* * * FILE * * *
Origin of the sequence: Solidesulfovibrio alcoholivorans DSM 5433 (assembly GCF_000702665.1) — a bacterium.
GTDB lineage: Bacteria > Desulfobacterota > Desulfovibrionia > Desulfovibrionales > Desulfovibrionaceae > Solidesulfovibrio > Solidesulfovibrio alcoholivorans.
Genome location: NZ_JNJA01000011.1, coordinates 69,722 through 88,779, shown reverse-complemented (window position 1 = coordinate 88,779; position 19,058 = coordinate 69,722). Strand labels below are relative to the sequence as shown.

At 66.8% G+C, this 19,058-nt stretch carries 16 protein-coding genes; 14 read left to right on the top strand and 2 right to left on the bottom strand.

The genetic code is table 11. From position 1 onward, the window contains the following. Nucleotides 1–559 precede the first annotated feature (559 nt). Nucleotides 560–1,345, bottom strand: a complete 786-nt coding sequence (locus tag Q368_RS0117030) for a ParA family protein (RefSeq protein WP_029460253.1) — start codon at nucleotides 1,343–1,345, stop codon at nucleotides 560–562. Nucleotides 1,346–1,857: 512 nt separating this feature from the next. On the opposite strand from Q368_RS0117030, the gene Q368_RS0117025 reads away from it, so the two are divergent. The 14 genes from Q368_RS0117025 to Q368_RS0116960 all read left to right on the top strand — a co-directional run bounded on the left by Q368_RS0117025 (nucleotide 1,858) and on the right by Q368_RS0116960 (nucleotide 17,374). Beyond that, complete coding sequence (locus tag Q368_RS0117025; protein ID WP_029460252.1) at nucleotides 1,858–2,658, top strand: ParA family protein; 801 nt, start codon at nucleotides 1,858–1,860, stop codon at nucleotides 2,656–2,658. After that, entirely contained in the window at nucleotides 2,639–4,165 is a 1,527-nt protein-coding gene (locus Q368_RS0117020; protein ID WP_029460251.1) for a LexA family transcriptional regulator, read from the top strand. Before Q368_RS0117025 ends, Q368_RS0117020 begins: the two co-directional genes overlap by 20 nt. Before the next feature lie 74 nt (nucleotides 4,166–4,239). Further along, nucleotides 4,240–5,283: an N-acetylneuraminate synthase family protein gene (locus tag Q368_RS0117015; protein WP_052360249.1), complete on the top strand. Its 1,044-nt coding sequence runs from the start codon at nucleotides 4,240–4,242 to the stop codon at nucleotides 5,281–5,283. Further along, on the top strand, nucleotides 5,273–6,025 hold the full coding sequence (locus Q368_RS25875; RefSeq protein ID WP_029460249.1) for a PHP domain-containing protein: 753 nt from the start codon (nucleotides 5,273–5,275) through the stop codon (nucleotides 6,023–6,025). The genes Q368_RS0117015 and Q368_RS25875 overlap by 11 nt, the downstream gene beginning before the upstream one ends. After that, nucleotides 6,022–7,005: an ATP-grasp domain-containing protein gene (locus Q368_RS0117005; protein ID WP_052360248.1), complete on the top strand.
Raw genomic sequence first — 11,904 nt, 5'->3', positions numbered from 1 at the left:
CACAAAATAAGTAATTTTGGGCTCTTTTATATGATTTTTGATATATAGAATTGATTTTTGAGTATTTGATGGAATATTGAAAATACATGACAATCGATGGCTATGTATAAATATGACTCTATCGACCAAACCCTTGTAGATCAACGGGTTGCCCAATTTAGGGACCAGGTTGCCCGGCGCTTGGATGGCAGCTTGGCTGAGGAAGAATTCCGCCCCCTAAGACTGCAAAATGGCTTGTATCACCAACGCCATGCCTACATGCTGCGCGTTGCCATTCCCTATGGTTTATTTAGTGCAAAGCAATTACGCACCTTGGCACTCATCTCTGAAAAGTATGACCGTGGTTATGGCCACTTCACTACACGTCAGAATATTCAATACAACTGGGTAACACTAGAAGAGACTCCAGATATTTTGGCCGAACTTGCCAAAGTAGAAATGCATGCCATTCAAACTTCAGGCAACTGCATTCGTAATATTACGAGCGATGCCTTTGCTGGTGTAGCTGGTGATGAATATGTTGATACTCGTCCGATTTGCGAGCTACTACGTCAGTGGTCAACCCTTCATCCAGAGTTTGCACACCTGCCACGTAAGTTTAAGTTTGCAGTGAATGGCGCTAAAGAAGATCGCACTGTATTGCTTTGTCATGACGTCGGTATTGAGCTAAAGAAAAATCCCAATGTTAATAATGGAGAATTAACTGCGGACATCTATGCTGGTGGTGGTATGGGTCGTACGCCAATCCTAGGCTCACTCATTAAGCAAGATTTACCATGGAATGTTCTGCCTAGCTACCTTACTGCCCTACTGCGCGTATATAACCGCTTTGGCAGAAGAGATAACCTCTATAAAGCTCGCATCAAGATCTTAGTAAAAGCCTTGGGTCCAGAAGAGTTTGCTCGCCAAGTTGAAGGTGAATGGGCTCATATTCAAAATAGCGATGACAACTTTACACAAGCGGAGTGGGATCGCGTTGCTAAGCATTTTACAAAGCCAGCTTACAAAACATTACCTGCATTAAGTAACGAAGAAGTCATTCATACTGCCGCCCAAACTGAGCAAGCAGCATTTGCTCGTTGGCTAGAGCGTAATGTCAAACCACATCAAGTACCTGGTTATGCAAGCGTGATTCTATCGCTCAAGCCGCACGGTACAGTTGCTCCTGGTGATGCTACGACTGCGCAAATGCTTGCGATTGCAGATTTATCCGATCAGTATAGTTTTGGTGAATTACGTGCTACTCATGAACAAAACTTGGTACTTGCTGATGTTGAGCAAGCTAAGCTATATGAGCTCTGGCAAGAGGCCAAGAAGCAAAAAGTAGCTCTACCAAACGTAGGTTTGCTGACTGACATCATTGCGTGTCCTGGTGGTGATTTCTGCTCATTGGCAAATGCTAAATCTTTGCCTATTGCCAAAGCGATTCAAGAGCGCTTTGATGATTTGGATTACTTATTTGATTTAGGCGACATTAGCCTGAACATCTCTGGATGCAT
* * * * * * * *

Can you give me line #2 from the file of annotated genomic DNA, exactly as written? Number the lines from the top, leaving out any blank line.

GTDB lineage: Bacteria > Desulfobacterota > Desulfovibrionia > Desulfovibrionales > Desulfovibrionaceae > Solidesulfovibrio > Solidesulfovibrio alcoholivorans.